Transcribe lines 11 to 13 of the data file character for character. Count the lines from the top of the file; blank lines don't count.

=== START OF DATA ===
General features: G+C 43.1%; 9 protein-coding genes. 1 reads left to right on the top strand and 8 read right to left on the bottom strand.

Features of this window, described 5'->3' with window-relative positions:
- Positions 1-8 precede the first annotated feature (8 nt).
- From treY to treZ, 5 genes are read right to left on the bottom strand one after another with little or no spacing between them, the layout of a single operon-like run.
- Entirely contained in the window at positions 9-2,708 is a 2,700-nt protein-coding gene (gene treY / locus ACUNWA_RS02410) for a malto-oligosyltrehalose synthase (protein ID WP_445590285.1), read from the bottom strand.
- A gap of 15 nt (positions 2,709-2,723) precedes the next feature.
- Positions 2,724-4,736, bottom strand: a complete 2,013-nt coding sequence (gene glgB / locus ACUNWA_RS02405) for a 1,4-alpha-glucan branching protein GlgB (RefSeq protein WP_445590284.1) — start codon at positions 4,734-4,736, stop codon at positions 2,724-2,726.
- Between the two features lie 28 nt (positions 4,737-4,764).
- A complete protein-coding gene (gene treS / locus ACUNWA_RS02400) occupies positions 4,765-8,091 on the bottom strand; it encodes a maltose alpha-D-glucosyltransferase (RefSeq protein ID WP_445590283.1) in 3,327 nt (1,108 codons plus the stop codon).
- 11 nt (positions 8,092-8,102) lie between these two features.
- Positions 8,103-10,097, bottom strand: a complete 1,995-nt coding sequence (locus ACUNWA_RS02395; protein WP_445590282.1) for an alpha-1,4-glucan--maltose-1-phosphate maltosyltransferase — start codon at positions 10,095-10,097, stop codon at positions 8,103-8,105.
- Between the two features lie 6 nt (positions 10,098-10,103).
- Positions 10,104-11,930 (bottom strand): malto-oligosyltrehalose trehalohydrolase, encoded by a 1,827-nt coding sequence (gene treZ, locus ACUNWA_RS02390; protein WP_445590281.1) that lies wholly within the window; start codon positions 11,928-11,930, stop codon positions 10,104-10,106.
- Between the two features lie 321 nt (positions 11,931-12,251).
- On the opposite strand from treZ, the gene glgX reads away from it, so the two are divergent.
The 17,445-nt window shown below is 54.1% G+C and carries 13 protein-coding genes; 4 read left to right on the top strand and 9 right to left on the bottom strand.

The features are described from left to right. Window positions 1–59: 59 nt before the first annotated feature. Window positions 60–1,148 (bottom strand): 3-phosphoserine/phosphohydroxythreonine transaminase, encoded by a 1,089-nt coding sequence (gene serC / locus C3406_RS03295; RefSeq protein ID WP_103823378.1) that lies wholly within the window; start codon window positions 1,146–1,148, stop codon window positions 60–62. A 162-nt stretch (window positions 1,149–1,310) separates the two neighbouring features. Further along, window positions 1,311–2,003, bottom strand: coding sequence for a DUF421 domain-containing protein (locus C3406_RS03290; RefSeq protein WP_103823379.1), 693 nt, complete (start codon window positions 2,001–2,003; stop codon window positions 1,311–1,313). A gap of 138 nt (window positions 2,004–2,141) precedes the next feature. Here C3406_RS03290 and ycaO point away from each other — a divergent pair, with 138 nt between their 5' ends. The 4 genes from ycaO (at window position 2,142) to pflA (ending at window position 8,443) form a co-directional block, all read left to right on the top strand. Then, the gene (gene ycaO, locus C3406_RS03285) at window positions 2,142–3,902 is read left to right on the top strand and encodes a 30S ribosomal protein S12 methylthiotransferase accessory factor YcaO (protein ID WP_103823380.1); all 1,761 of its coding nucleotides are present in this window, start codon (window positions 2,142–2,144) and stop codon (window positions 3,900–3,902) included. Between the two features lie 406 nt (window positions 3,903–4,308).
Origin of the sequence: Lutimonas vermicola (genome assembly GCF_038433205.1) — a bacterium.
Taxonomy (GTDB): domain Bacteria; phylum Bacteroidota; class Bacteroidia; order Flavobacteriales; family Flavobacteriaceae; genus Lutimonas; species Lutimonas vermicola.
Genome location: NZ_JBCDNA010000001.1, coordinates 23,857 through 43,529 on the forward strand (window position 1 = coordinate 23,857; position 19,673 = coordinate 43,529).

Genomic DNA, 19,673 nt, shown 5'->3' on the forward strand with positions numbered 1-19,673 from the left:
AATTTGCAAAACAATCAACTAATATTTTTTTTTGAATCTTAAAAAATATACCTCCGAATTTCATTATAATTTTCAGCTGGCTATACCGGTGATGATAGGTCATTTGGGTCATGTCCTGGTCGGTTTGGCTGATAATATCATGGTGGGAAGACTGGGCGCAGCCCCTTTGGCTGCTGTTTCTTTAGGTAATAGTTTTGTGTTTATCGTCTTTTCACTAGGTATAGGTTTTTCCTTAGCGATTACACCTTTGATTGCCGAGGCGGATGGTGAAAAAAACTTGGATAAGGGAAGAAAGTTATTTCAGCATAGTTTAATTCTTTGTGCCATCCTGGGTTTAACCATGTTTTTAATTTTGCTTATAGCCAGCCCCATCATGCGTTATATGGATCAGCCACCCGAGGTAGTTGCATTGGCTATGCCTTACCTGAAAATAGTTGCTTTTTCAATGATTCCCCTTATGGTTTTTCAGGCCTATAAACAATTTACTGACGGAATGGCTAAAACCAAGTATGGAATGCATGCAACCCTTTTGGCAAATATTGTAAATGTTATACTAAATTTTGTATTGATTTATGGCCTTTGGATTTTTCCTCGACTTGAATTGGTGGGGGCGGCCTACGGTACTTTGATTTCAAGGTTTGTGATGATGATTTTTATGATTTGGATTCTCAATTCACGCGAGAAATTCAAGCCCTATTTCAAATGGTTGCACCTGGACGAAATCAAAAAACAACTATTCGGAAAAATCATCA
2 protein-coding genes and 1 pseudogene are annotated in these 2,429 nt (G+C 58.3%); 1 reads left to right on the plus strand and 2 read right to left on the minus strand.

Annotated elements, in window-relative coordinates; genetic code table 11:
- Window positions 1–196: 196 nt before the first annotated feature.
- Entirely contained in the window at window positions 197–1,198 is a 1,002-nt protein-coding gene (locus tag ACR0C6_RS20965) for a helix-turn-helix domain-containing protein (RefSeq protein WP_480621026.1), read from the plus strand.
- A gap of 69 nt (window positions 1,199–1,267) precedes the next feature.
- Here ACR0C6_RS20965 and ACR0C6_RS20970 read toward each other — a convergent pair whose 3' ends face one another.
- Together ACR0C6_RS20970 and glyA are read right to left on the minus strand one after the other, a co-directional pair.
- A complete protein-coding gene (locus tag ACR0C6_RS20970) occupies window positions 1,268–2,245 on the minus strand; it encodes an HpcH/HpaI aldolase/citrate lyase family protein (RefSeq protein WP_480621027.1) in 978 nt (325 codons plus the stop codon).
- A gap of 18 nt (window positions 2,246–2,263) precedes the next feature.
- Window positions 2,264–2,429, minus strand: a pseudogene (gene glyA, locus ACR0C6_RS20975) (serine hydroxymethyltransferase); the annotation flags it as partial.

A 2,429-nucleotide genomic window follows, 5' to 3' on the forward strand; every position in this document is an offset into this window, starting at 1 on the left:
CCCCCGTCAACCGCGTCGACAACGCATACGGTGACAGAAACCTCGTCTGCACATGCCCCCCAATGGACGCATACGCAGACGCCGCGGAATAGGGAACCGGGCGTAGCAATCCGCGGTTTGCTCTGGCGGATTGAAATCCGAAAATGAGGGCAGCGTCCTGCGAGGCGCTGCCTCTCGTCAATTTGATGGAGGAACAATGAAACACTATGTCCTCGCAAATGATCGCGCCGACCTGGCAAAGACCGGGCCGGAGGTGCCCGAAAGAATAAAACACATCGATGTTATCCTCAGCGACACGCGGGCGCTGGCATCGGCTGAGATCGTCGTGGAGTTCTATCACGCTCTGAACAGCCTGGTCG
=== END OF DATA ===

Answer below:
- Positions 8,103-10,097, bottom strand: a complete 1,995-nt coding sequence (locus ACUNWA_RS02395; protein WP_445590282.1) for an alpha-1,4-glucan--maltose-1-phosphate maltosyltransferase — start codon at positions 10,095-10,097, stop codon at positions 8,103-8,105.
- Between the two features lie 6 nt (positions 10,098-10,103).
- Positions 10,104-11,930 (bottom strand): malto-oligosyltrehalose trehalohydrolase, encoded by a 1,827-nt coding sequence (gene treZ, locus ACUNWA_RS02390; protein WP_445590281.1) that lies wholly within the window; start codon positions 11,928-11,930, stop codon positions 10,104-10,106.